For years, I believed these cravings were simply my body reacting to some nutritional need. If I had exercised too energetically, then the depletion of my glycogen stores would lead me to crave carbohydrates to counter the loss, hence the need for a sausage sandwich. When hungover and requiring vitamin B, the Vegemite craving would kick in. If down on Vitamins A and C, my brain would make my hand reach out for tomatoes. Heaven knows what nutritional depletion brings on a craving for garlicky dill pickles. Sometimes, it's best not to know.

Alas, this attempt to justify my own weaknesses has been exposed by Professor Marcia Pelchat of Philadelphia's Monell Chemical Senses Centre. Pelchat placed a test group on a liquid diet that provided all the calories, vitamins and minerals they needed, yet they still craved certain foods. She determined that cravings are more a psychological need than a physical one; not things the body required, but simply things it desired.

According to the University of Washington's Adam Drewnowski, this psychological need is often triggered by stress. To compensate, our bodies drive us towards food rich in fat and sugar, which can boost the brain's supply of feel-good endorphins.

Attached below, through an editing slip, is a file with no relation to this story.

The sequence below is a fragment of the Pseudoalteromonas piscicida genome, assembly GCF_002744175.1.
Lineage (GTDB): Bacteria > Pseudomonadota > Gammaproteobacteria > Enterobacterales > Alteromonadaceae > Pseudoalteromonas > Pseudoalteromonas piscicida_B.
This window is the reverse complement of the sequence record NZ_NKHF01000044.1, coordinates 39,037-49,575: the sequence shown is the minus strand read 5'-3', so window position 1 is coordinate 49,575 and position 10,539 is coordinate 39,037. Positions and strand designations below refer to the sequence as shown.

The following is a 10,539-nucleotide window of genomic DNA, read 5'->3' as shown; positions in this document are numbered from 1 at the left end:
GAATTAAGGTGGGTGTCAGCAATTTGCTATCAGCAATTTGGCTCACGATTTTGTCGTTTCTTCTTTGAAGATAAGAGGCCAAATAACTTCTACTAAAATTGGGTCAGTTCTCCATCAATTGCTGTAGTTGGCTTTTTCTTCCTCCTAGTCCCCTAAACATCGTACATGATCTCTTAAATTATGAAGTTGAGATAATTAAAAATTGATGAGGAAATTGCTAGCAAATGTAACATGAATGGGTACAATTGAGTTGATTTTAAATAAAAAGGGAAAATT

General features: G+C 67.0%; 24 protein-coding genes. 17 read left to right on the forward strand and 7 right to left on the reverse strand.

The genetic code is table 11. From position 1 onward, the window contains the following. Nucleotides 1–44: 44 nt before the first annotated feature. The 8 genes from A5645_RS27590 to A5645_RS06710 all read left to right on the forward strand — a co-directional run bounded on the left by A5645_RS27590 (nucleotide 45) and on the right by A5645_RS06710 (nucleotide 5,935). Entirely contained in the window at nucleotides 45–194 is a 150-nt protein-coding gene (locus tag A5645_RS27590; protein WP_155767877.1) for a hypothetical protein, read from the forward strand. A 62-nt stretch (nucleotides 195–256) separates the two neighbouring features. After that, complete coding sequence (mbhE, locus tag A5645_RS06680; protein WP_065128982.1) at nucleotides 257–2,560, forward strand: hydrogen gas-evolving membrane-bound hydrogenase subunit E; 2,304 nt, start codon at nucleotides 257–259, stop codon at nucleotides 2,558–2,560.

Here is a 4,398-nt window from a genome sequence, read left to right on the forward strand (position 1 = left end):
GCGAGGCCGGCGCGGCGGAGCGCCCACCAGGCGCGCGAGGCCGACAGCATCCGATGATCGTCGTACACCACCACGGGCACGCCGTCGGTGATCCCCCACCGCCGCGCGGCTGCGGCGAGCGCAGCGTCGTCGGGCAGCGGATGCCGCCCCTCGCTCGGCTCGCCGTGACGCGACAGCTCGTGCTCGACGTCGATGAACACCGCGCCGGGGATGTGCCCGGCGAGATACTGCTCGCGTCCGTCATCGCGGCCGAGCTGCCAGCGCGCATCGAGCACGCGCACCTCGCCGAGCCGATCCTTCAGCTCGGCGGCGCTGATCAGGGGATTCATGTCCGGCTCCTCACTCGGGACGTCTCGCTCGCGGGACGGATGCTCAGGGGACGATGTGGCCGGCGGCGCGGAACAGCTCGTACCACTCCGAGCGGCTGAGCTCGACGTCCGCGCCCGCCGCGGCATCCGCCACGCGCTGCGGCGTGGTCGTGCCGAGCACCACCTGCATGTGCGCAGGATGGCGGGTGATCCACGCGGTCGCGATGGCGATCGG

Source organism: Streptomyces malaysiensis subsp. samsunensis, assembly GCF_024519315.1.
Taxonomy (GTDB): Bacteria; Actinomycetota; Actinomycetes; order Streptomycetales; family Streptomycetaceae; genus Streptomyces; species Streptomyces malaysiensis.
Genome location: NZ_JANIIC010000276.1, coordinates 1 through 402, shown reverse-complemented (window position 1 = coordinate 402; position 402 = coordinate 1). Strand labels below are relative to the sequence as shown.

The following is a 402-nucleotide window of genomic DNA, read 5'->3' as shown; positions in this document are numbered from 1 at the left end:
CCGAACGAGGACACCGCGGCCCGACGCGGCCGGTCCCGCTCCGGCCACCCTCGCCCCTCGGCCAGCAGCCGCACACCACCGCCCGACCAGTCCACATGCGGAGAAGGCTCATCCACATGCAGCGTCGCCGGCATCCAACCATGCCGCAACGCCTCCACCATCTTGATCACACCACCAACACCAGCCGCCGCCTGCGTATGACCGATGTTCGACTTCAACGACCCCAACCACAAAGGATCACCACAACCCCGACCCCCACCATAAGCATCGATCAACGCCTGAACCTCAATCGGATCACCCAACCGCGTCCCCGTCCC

But what about pregnant women and their well-documented cravings for the weird and wonderful? Madonna apparently ate eggs and olives when she was expecting; Jordan hit the curry; Victoria Beckham went strawberry mad; and Julia Roberts was reported as fancying French fries dipped in chocolate. While pregnancy cravings are generally thought to be caused by the sort of massive hormonal changes experienced during pregnancy, some believe that by satisfying her cravings, the mother is instinctively providing the extra nourishment that her baby needs. The experts are sceptical of both theories, and so am I. Who is to say that these girls didn't chocolate-coated chips all their lives? I wish I could get pregnant, I'd have a field day.